On May 17, 1965 applications for writs of certiorari were denied by the Supreme Court in all three cases: 381 U.S. 910 and 920, 85 S. Ct. 1540, 1539, 14 L. Ed. 2d 436, 440. The action taken in Marchese was unanimous. In Kling and in Smith Mr. Justice Douglas noted his view that certiorari should have been granted. Thus, so far as we are aware, there was a final disposition of Smith's first coram nobis proceeding. These denials of certiorari, however, by no means represent any view of the Supreme Court on the merits of the constitutional claims asserted on Smith's behalf. See, e.g., Brown v. Allen, 344 U.S. 443, 489-497, 73 S. Ct. 397, 97 L. Ed. 469 (1953); Sunal v. Large, 332 U.S. 174, 181, 67 S. Ct. 1588, 91 L. Ed. 1982 (1947); United States v. Carver, 260 U.S. 482, 490, 43 S. Ct. 181, 67 L. Ed. 361 (1923).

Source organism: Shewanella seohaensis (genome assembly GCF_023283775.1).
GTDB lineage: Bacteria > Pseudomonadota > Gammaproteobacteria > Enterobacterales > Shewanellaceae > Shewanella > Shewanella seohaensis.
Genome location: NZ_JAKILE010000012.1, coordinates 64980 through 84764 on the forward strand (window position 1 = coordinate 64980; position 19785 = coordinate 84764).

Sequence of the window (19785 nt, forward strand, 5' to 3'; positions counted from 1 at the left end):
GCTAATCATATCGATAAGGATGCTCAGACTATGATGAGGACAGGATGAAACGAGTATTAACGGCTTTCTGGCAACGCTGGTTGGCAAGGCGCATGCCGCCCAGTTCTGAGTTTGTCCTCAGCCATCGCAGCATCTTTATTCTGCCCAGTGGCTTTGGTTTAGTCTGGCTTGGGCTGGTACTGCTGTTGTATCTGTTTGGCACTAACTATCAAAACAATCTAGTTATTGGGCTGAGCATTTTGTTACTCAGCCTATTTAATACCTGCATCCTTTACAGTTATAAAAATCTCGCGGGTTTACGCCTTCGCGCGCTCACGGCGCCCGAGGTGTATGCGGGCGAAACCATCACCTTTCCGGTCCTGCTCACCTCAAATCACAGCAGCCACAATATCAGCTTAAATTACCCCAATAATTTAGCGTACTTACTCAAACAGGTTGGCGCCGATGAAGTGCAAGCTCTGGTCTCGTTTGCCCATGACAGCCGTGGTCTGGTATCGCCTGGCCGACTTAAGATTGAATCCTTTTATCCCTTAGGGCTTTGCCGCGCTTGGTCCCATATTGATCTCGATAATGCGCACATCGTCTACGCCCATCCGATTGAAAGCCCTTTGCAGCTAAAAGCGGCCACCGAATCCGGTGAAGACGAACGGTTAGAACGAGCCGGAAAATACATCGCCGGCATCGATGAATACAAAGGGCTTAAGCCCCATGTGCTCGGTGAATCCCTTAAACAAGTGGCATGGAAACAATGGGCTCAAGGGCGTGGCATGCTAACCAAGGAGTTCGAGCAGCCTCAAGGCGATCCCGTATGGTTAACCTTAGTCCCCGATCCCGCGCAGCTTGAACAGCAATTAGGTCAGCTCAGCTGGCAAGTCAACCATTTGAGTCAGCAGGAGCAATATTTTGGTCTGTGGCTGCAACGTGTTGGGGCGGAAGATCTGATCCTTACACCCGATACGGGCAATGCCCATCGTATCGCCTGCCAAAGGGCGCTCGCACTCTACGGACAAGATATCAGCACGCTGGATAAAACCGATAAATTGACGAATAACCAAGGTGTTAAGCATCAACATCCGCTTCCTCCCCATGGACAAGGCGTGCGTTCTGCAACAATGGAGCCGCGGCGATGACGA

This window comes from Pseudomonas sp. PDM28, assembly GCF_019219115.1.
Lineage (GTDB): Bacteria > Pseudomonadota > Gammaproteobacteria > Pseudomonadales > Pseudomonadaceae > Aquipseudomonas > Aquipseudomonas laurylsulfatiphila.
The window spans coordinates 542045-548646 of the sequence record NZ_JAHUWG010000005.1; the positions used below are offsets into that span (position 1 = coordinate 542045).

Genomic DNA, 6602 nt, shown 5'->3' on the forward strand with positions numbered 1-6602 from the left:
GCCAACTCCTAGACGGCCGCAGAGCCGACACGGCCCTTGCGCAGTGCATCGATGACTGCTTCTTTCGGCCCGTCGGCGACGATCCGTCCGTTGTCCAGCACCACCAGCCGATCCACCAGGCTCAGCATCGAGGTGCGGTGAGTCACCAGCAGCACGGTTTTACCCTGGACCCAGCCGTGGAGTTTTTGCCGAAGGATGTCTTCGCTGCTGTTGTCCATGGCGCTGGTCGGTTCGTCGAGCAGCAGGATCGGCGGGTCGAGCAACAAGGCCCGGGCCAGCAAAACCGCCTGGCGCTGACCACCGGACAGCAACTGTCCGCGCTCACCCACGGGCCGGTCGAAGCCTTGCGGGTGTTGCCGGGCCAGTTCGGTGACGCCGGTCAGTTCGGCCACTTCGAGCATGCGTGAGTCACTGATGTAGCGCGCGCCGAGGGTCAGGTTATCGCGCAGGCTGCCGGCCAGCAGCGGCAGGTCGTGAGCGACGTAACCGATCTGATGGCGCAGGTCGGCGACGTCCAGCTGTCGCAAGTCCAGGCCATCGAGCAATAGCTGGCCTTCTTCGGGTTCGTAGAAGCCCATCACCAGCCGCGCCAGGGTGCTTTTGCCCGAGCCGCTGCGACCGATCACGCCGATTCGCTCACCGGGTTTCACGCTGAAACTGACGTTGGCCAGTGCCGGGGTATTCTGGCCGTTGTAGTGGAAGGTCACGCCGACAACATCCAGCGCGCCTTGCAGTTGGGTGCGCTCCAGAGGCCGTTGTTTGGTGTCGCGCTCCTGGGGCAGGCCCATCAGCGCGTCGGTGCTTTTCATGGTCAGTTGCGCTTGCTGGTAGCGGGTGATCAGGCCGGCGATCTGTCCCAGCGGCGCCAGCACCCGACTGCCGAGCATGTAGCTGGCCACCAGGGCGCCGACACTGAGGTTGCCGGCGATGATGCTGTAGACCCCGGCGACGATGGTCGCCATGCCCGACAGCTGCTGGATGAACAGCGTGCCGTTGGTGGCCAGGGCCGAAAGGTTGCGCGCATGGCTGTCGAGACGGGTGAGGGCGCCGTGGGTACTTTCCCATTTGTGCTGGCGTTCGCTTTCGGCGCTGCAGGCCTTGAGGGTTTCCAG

In the meantime, on July 30, 1964, and after Douglas v. California had been given retroactive application, Joel Smith filed his second coram nobis proceeding in the New York Supreme Court, Kings County. This is the proceeding now before us. In the petition Joel Smith again asserted that he had been deprived of his right of appeal because of the delinquency of his counsel, but he coupled this allegation with a new claim that his right to appeal had been frustrated by the refusal of the prison authorities to permit him to use law books until after the time to appeal had expired. On January 4 and 11, 1965, a full hearing was conducted by New York Supreme Court Justice McDonald. It was held that the decision by the Court of Appeals on the first coram nobis proceeding disposed of the charge that his counsel had failed to file the notice of appeal, and, on amply sufficient testimony by a prison official, it was in effect held that petitioner had not been denied the use of law books. The petition was dismissed. At the hearing, however, it became clear that Joel Smith was indigent at the time sentence was imposed on October 28, 1959; and there was a conflict in the testimony of Joel Smith and attorney Pelcyger on the critical issue of whether or not Joel Smith knew that he could appeal without expense to himself. As Joel Smith then became dissatisfied with the services of the Legal Aid Society, and the Appellate Division refused to assign other counsel, Joel Smith presented his case to the Appellate Division and to the Court of Appeals, pro se, with the result that he lost in all the New York State courts and thus he exhausted his state remedies in connection with the second coram nobis proceeding.